I remained outraged that Breonna Taylor was killed by Louisville police. However, it is not as cut and dry as who to direct that anger toward.
The easy answer is the Louisville Police Department. That is why protesters have over run the streets in Louisville, New York, Los Angeles, Detroit and other cities. But should some of my anger should be directed at Taylor’s boyfriend Kenneth Walker who fired the first shot striking Sgt. Johnathan Mattingly in the leg. Walker believed Taylor’s apartment was being broken into by thieves. Police then had the right to fire back.
Their mistake was blindly firing into an apartment. Bullets struck other tenant’s apartments and five bullets hit Taylor, killing her within five minutes of the first bullet fired by Walker.
Perhaps my anger should be directed at Judge Mary Shaw who signed the no-knock warrant, a directive that has since been outlawed in Louisville and can no longer be served in the city and may be outlawed in the entire state of Kentucky.
Even before the warrant police believed Taylor’s apartment to be a soft target and did not believe drugs would be found. So why was this apartment even targeted with a no-knock warrant by plain clothes officers after midnight?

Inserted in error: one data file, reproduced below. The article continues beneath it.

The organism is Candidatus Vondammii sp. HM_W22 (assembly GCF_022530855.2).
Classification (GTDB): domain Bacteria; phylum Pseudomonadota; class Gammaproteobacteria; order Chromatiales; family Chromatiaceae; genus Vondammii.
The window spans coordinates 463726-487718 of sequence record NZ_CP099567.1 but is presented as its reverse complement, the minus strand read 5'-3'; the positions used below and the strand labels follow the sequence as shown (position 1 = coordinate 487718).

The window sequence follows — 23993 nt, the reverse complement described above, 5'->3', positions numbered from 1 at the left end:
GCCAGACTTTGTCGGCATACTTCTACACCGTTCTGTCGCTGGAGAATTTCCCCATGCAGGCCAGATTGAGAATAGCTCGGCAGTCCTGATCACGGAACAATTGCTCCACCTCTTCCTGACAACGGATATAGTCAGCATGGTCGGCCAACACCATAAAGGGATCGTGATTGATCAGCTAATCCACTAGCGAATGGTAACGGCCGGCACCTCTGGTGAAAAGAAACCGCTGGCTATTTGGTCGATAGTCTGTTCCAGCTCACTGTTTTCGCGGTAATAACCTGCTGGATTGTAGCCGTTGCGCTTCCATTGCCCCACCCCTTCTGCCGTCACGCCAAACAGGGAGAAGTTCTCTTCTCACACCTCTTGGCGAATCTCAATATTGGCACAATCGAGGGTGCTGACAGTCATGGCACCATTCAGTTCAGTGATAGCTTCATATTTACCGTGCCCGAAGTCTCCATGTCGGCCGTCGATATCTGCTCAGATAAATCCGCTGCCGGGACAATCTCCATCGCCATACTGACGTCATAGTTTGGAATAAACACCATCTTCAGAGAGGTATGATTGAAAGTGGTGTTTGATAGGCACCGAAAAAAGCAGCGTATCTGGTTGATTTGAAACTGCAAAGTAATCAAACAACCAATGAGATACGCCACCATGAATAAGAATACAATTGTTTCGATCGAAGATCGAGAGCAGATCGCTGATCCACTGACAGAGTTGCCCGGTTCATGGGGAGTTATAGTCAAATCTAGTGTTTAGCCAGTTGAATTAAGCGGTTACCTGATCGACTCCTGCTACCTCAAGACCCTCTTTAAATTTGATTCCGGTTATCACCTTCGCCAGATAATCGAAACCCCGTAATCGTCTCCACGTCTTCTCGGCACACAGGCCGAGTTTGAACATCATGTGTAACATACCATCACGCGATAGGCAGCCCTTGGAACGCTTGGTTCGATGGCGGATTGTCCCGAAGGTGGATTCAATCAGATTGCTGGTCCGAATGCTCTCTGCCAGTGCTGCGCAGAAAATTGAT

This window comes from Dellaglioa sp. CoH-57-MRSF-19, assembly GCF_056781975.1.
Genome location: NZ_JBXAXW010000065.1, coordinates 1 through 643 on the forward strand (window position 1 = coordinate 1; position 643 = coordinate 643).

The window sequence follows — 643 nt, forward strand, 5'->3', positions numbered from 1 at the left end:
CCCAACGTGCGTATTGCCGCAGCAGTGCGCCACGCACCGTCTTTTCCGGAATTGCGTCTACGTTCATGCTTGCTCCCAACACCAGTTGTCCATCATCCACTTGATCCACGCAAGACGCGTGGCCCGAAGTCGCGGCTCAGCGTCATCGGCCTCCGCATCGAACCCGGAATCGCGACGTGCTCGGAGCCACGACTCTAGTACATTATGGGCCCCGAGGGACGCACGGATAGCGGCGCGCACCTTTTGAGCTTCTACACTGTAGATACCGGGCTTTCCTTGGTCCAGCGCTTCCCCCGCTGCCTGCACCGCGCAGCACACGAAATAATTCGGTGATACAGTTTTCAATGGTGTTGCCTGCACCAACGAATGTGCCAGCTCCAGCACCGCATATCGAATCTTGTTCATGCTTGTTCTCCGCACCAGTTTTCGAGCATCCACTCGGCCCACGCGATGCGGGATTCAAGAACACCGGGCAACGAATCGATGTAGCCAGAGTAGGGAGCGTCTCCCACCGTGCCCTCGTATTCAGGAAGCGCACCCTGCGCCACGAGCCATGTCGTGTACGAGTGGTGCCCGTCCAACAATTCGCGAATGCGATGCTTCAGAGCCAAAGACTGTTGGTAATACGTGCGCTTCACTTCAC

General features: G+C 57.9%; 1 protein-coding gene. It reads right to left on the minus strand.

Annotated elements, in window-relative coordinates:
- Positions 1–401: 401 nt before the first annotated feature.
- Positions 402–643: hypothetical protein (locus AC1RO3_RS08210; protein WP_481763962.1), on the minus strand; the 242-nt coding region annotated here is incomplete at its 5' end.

Why did detective Joshua Jaynes insist on obtaining a warrant? Perhaps we should be angry at him.
Much of our anger was fueled by misinformation and speculation. For instance we were told that Breonna Taylor was killed while asleep in her bedroom. That is not true. She was standing next to Walker.
We were told that Taylor was involved with drugs and that Walker was a drug dealer. That is also not true.
We were also told that Taylor’s ex boyfriend, who was the real target of police, had been arrested hours earlier. That appears not to be true. According to police record he was arrested minutes prior to Taylor’s death during a subsequent raid.
Here’s what we don’t know. Did police announce themselves as police officers before pounding down the door? Did Walker fire at them before or after they caved the front door in?
Police and one witness said they identified themselves as police. Walker said he did not hear the police say that. Several other witnesses said they believe police did not identify themselves.
Let me put you in that situation. You are chilling, half sleep while watching a movie after midnight. Your front door explodes with loud pounding. What do you do?
We were also told that the police were at the wrong apartment. Wrong again. The warrant had Taylor’s name on it, her street address and apartment number. The door that police broke down was photographed as a target.
In conclusion, Breonna Taylor should be alive today. That angers me. Who is to blame? That is the question.Find Terry Foster Podcast here: